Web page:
Friedan, perhaps more than any other writer in Second Wave Feminism, is responsible for pushing opens doors that had most decidedly been nailed shut by the revitalized patriarchal society that roared back to life when men came home from World War II and found their many of their jobs had been taken over by women. There was a real and concerted effort to push women back into the home. Rosie the Riveter traded in her drill and slipped on her plastic cleaning gloves.
Take a look at just a few samplings of advertisements from the 1950s here. You will see that the overwhelming emphasis was to get women to accept their "roles" as housekeepers and mothers.
Friedan fought vehemently against this push, and women responded in droves. The title of her work comes from her central argument: "The feminine mystique has succeeded in burying millions of American women alive." The mystique, of course, is that women belong and are happy in the home and raising children, and that these are things men are completely incapable, both genetically and mentally, of doing. (This tenent harkens back to the Victorian belief in "The Angel in the House.") This ability, the male argument goes, is shrouded in mystery and ultimately unknowable.
Friedan argues that this is nonsense, and that nothing in a woman's genetic make up makes her any less capable than a man. Some of her more effective themes include:
It is ridiculous to tell girls to be quiet when they enter a new field, or an old one, so the men will not notice they are there. A girl should not expect special privileges, because of her sex, but neither should she "adjust" to prejudice and discrimination.
Men weren't really the enemy -- they were fellow victims suffering from an outmoded masculine mystique that made them feel unnecessarily inadequate when there were no bears to kill.
As you can see, Friedan did not lay the blame for the predicament that women found themselves in during the 50s and 60s, but rather called for BOTH sexes to take responsibilty for allowing women, and men, to realize their full potential.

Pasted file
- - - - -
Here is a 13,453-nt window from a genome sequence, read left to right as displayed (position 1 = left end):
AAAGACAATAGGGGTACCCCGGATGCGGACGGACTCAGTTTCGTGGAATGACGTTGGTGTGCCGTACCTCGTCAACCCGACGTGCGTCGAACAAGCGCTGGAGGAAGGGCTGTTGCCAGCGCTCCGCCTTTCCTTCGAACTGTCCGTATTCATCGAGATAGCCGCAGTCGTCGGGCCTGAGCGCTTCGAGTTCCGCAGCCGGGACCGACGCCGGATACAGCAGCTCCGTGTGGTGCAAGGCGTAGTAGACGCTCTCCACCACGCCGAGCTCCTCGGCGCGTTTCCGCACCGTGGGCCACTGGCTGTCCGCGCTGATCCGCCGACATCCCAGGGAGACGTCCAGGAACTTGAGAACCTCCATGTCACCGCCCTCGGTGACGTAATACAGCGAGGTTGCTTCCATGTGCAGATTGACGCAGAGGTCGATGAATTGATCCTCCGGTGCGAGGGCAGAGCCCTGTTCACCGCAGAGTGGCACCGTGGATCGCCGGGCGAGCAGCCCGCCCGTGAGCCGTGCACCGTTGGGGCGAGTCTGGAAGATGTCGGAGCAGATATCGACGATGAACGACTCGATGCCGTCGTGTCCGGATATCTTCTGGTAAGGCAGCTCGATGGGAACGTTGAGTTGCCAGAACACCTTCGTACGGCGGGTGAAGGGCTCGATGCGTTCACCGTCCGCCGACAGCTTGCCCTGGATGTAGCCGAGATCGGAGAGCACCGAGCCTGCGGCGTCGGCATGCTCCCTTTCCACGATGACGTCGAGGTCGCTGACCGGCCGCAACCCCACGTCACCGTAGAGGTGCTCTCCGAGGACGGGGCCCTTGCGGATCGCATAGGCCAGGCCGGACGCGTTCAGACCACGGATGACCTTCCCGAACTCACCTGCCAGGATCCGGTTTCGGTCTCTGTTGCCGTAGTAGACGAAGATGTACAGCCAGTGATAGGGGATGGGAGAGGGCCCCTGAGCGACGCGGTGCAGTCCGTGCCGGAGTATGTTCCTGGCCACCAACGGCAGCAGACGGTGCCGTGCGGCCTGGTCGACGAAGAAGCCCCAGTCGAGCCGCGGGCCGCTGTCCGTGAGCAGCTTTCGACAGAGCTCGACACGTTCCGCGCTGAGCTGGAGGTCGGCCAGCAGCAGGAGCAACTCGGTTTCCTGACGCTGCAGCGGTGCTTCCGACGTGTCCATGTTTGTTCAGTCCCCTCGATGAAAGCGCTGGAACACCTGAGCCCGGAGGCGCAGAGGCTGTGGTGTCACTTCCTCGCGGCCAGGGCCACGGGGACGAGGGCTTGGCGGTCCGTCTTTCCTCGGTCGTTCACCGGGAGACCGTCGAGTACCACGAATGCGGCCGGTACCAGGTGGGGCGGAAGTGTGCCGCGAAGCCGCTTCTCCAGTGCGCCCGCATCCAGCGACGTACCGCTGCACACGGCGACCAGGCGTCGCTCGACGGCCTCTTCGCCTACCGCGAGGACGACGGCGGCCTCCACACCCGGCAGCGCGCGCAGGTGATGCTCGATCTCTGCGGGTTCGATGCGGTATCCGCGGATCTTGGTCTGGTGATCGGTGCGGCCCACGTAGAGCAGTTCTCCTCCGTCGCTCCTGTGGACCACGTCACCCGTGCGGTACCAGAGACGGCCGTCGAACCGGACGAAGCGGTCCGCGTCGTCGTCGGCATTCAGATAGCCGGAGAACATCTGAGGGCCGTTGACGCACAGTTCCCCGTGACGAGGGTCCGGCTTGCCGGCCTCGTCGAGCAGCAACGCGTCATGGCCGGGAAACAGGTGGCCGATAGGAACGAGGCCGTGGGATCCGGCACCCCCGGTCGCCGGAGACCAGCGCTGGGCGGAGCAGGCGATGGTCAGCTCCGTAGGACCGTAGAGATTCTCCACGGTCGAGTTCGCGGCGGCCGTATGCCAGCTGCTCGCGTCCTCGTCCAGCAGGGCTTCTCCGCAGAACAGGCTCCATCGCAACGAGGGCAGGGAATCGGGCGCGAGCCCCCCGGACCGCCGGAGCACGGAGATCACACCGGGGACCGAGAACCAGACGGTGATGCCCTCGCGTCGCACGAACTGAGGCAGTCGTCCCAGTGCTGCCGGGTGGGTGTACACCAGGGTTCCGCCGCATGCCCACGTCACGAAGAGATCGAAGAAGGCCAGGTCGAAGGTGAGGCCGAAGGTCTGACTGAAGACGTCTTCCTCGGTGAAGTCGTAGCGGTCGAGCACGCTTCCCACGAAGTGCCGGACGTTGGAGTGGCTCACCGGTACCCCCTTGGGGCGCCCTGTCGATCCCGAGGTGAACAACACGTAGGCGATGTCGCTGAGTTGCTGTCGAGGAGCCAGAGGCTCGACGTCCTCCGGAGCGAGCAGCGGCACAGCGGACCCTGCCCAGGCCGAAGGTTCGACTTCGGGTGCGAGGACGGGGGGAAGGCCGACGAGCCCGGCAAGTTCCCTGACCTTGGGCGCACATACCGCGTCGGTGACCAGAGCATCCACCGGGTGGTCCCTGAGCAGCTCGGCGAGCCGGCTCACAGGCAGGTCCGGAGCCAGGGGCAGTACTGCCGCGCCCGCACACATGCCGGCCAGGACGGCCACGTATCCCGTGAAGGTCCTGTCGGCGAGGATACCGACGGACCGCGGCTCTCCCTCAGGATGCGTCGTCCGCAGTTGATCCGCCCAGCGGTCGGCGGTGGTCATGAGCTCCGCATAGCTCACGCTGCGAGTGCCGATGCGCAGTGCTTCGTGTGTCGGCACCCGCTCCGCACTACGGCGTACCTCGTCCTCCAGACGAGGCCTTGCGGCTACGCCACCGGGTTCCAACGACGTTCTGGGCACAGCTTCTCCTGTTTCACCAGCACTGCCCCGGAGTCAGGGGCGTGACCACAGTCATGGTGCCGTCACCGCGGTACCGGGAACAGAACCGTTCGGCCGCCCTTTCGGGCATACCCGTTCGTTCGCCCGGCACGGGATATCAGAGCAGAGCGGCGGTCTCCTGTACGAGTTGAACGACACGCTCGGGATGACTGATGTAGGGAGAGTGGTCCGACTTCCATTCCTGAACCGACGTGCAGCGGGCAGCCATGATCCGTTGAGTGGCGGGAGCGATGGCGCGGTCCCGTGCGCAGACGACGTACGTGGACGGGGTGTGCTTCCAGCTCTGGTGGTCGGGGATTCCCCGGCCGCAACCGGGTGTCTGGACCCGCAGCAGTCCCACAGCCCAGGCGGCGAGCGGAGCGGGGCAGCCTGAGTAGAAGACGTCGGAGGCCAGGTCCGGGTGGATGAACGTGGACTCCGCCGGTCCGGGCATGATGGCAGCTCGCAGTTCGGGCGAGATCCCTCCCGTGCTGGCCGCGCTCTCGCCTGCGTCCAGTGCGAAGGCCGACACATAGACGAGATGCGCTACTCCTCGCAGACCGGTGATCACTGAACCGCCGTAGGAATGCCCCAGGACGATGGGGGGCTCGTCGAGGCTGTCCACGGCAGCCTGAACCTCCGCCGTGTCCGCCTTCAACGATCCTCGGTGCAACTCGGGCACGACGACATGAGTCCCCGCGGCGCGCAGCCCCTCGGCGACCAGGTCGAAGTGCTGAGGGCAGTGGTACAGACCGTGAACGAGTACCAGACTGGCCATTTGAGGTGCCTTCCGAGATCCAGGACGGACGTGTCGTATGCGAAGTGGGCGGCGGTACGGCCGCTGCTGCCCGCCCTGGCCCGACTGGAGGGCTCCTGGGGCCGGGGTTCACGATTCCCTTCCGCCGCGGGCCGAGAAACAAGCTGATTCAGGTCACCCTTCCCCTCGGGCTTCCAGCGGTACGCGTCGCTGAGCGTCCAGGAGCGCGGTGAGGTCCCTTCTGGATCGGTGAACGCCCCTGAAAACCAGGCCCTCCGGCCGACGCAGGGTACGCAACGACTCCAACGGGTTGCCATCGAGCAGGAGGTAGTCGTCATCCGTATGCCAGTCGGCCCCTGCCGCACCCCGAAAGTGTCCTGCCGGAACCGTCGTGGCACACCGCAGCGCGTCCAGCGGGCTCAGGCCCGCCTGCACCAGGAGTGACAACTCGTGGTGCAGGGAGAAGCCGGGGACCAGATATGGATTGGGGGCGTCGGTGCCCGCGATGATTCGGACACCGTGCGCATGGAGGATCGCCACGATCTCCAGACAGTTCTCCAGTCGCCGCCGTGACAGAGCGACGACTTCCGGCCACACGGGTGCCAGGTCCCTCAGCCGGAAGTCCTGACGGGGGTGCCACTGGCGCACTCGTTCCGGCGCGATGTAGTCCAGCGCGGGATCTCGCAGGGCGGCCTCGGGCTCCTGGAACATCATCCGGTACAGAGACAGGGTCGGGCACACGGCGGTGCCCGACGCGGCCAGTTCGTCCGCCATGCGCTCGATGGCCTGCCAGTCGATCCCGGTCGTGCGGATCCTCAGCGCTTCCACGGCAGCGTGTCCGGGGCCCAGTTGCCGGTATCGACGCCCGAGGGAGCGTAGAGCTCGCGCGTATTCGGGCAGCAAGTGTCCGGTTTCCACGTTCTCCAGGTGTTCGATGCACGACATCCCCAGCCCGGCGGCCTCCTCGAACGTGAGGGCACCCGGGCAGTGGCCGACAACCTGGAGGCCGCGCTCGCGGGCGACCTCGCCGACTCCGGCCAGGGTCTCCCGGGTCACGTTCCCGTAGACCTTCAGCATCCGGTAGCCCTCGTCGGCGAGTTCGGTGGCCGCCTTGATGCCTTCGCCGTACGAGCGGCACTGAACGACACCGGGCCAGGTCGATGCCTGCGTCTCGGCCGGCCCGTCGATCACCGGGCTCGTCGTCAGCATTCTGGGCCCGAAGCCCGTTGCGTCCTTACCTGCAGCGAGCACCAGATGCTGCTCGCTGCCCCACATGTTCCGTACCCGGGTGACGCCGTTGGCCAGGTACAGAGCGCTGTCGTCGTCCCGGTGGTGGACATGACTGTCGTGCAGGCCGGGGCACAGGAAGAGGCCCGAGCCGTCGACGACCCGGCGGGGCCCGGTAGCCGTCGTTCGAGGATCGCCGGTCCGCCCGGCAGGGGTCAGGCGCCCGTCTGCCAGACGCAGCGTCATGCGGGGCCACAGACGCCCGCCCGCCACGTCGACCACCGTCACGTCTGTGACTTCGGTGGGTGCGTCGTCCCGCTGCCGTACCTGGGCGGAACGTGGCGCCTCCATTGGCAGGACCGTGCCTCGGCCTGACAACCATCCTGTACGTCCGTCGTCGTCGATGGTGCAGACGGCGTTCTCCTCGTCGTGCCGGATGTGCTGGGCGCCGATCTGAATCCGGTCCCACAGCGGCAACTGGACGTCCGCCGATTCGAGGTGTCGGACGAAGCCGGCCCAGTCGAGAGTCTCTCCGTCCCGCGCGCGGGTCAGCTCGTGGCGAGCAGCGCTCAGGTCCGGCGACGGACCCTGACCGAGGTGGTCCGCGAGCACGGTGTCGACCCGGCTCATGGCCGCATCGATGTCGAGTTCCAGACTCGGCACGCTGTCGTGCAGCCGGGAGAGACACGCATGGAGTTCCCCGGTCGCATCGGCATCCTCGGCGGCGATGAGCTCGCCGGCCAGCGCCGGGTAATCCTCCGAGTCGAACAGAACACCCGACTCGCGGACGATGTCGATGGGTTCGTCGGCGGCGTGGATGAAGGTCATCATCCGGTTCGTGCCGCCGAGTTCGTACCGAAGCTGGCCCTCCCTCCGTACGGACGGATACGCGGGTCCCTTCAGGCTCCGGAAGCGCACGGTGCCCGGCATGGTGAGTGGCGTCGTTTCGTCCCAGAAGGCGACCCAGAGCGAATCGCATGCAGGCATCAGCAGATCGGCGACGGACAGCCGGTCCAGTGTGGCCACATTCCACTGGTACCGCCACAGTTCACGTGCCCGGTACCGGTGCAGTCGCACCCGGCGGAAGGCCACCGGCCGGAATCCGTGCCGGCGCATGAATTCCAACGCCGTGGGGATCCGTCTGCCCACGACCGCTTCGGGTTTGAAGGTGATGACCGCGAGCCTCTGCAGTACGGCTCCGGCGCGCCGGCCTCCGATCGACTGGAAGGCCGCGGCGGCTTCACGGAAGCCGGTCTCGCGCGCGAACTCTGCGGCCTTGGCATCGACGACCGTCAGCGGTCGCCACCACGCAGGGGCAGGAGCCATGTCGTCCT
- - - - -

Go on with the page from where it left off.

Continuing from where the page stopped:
There have been enormous strides in equality, ones that are sometimes not appreciated by people who grew up in a post-Second Wave Feminism world; many do not realize the gains that have been made.
While some of the goals have been reached, there is a long way to go in many areas. Women still perform the majority of household chores (look at any current advertisement for a cleaning product. I defy you to find a single one that features a man cleaning), still are responsible for the majority of childcare, still make less money on the dollar as do their male counterparts in the working world. Likewise, women still hold the majority of social services jobs (nurses, teachers, social workers, etc.).
This is a problem for women who try to balance it all (for a good read, although fictious, check out Allison Pearson's novel I Don't Know How She Does It.)
So... are Friedan's dictates still relevant? Perhaps not as vehemently as they were in the 50s, but overall, yes, there is still work to be done. Are they still popular? Yes. I don't think there are many women who still subscribe to the old theories, and far fewer who would accept a life of inequality.
In general, the ideas promoted in this book are popular today. That is, the argument that Friedan makes about what women should be like are popular.
In the book, Friedan argues that women have been stifled by a society that believes that they should only be housewives and that they should devote their lives to caring for their families. Friedan argues that women are made unhappy by being pushed into this role. The idea that women should be free to have careers and lives that are not solely devoted to their families is clearly one that is popular in much of American society today.
This idea is not universally accepted today. However, it is pretty much accepted that women should have options other than being housewives.